This morning, before the sun burned the dew off the grass, we saw three little spotted fawns exploring the meadow behind our house. Last night, our neighbor cleared out a small patch of brambly mélange and mowed down the unruly mess of goldenrod, queen Anne’s lace, and ironweed into a smooth bed of grass. The trio seemed to delight in the freedom to feel out their gangly legs, leaping about and staring over the fence at us in curiosity. I was reminded of the Cultural Mandate—God’s call to us to cultivate the earth, to make it more beautiful. Even our little deer friends appreciate the bringing of order to chaos. Who knew these dear ones were hidden in such a mass of brush?

Meanwhile, I still struggle to bring some order to my own tiny world, internally and externally. Our little town is having a city-wide yard-sale tomorrow and the band boosters are collecting donations for a fundraiser. So I’ve been picking through the attic and basement, looking through twenty years of “oh, I may need this one day” and “I hate to throw this out” items. Items I haven’t given a thought to until this moment. Strange how we hold on to things, is it not? And funny how a little time can give the distance needed to open the hand.

This morning, I started a new Bible study on the book of Ecclesiastes. It’s called Be Satisfied. I was scrolling through my kindle library and it caught my eye because … well, because I haven’t been. Yesterday, in conversation with a new friend, I found myself saying some things that surprised me when describing my life to her. Later in the day, as I reflected on our conversation, I knew I needed some good medicine. The kind of medicine only Truth can give.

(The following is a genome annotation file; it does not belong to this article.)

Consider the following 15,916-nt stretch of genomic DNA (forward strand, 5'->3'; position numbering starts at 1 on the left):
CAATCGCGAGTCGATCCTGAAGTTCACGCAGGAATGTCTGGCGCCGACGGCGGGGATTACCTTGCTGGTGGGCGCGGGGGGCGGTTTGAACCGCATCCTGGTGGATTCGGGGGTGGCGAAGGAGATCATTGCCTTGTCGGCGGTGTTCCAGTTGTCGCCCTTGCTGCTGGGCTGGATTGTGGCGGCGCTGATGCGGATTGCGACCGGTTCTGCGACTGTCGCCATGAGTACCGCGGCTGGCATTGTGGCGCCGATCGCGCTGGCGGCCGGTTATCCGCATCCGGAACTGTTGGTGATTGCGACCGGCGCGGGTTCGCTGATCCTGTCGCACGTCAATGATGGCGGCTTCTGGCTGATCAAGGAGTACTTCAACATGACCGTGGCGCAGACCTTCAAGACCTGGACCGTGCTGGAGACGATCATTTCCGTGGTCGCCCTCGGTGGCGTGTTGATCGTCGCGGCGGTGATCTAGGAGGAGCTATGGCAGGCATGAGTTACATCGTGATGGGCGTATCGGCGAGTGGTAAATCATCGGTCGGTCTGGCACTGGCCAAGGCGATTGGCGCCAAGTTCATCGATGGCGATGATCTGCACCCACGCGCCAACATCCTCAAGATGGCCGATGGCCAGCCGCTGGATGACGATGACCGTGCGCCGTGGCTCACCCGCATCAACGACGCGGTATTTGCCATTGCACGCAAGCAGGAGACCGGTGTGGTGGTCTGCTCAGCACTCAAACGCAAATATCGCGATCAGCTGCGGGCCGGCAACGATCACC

Author Warren W. Wiersbe tells me that when Solomon wrote Ecclesiastes,

“he called himself ‘the Preacher’ … The Hebrew word is koheleth (ko-HAY-leth) and is the title given to an official speaker who calls an assembly … . The Greek word for ‘assembly’ is ekklesia, and this gives us the English title of the book, Ecclesiastes. … The word koheleth carries with it the idea of debating, not so much with the listeners as with himself. He would present a topic, discuss it from many viewpoints, and then come to a practical conclusion. …”

Solomon is arguing with himself. I’ve been doing a lot of this lately myself. It doesn’t make for good sleep. I heard a thunderstorm rush through this morning at five a.m. My heart and body were stirred enough to bring me to rise and watch out the window as our little valley received a good scrubbing. An hour later I grabbed my camera and tried to frame up a memory of rain. My lens kept fogging up and the heat was already creeping down my back and my feet quickly grew soggy in the wet grass. These days, nothing seems to go as I hope, nothing seems to measure up to the pictures I paint in my mind.

Dissatisfied.

In the introduction to Be Satisfied, Pastor Ken Baugh gives three principles echoed throughout the book of Ecclesiastes:

Principle 1: I will be satisfied to the extent that I see everything I have as a gift from God.

Principle 2: I will be satisfied to the extent that I notice what is going on in the lives of others.

Principle 3: I will be satisfied to the extent that I trust God during times of distress.